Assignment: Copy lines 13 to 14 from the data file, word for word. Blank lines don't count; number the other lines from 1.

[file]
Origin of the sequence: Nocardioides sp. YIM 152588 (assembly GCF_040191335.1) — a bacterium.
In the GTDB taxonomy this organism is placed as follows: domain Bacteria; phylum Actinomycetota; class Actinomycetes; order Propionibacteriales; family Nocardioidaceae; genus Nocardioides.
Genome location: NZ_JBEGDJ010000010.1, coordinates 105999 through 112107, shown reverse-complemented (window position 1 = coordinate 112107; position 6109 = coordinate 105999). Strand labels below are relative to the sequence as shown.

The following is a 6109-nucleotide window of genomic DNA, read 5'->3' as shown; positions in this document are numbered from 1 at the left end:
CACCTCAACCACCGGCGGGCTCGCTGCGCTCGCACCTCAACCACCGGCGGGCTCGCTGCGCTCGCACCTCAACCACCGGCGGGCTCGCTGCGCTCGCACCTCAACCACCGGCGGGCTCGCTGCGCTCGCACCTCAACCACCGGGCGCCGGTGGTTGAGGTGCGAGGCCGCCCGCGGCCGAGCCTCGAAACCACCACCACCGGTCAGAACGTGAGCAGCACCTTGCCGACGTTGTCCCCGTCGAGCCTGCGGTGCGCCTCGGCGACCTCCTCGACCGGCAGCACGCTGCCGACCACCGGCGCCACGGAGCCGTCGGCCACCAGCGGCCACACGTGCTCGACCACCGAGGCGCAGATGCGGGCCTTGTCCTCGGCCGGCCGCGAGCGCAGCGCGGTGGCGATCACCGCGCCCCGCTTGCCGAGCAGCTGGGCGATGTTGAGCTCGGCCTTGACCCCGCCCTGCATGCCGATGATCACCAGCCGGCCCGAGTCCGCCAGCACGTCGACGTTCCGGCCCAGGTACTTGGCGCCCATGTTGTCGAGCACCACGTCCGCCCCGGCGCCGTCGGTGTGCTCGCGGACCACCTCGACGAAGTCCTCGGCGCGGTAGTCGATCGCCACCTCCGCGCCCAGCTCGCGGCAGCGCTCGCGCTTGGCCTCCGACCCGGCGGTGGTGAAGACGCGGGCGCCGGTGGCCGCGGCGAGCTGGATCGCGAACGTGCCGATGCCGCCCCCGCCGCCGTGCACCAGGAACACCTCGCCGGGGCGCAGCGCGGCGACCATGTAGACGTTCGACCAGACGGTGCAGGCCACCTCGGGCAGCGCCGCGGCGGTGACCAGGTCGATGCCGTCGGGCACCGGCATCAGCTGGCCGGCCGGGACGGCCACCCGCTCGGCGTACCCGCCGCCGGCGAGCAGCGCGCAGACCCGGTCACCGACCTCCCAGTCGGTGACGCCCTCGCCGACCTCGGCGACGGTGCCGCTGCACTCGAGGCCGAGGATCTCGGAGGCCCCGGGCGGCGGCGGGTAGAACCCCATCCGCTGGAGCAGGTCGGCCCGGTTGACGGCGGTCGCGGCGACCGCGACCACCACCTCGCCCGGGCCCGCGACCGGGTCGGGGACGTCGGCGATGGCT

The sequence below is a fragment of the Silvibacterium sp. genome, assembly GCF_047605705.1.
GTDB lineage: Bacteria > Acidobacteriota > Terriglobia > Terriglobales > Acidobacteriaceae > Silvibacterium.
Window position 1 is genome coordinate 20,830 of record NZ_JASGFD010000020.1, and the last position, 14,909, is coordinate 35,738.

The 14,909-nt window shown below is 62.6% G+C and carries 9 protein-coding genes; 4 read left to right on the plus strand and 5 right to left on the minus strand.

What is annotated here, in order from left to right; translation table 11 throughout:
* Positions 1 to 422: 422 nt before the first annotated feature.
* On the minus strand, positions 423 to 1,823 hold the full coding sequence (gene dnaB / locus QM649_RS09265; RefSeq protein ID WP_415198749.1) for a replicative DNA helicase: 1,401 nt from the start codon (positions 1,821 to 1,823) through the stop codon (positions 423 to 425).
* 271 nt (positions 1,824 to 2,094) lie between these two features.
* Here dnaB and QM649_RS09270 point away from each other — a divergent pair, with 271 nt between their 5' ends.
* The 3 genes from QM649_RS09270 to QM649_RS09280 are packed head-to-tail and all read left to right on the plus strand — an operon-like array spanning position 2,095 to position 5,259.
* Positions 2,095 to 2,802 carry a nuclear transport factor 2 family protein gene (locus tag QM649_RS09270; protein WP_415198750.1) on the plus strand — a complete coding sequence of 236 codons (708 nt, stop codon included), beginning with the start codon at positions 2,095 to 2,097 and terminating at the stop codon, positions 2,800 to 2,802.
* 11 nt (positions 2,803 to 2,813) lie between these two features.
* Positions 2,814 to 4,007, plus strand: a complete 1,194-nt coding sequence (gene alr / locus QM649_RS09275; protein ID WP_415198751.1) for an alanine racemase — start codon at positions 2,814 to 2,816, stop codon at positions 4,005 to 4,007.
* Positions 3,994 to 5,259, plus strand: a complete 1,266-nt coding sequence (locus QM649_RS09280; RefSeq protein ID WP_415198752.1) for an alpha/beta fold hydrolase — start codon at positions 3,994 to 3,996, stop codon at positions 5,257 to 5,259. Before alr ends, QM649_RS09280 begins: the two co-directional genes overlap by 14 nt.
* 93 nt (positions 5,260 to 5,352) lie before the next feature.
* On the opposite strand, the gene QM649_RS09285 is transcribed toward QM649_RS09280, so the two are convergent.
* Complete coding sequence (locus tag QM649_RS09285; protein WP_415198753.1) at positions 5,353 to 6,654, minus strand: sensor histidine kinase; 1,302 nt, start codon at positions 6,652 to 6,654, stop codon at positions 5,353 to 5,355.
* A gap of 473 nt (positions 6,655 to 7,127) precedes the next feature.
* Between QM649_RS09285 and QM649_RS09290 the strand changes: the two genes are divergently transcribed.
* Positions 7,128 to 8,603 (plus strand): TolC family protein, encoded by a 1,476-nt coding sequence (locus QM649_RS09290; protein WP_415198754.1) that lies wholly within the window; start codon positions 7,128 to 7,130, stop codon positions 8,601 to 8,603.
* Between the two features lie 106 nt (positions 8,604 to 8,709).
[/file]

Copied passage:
* 271 nt (positions 1,824 to 2,094) lie between these two features.
* Here dnaB and QM649_RS09270 point away from each other — a divergent pair, with 271 nt between their 5' ends.